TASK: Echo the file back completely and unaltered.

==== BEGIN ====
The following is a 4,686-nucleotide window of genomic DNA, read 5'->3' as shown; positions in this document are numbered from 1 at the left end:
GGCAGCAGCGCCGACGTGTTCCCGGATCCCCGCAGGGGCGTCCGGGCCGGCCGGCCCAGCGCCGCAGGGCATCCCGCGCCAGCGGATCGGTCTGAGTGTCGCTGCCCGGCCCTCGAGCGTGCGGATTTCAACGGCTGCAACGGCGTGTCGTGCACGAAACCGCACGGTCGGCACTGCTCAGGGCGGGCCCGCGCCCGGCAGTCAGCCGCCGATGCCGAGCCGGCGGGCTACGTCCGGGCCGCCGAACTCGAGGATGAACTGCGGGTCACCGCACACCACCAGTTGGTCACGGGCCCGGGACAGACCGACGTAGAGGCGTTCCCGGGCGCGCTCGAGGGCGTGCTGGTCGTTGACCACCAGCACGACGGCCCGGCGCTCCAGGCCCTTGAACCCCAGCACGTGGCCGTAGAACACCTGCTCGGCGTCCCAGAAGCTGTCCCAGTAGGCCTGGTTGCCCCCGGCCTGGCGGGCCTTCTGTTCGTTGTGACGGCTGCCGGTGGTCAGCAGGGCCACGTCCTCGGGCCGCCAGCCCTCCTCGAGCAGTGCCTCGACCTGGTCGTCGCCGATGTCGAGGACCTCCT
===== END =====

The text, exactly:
The following is a 4,686-nucleotide window of genomic DNA, read 5'->3' as shown; positions in this document are numbered from 1 at the left end:
GGCAGCAGCGCCGACGTGTTCCCGGATCCCCGCAGGGGCGTCCGGGCCGGCCGGCCCAGCGCCGCAGGGCATCCCGCGCCAGCGGATCGGTCTGAGTGTCGCTGCCCGGCCCTCGAGCGTGCGGATTTCAACGGCTGCAACGGCGTGTCGTGCACGAAACCGCACGGTCGGCACTGCTCAGGGCGGGCCCGCGCCCGGCAGTCAGCCGCCGATGCCGAGCCGGCGGGCTACGTCCGGGCCGCCGAACTCGAGGATGAACTGCGGGTCACCGCACACCACCAGTTGGTCACGGGCCCGGGACAGACCGACGTAGAGGCGTTCCCGGGCGCGCTCGAGGGCGTGCTGGTCGTTGACCACCAGCACGACGGCCCGGCGCTCCAGGCCCTTGAACCCCAGCACGTGGCCGTAGAACACCTGCTCGGCGTCCCAGAAGCTGTCCCAGTAGGCCTGGTTGCCCCCGGCCTGGCGGGCCTTCTGTTCGTTGTGACGGCTGCCGGTGGTCAGCAGGGCCACGTCCTCGGGCCGCCAGCCCTCCTCGAGCAGTGCCTCGACCTGGTCGTCGCCGATGTCGAGGACCTCCT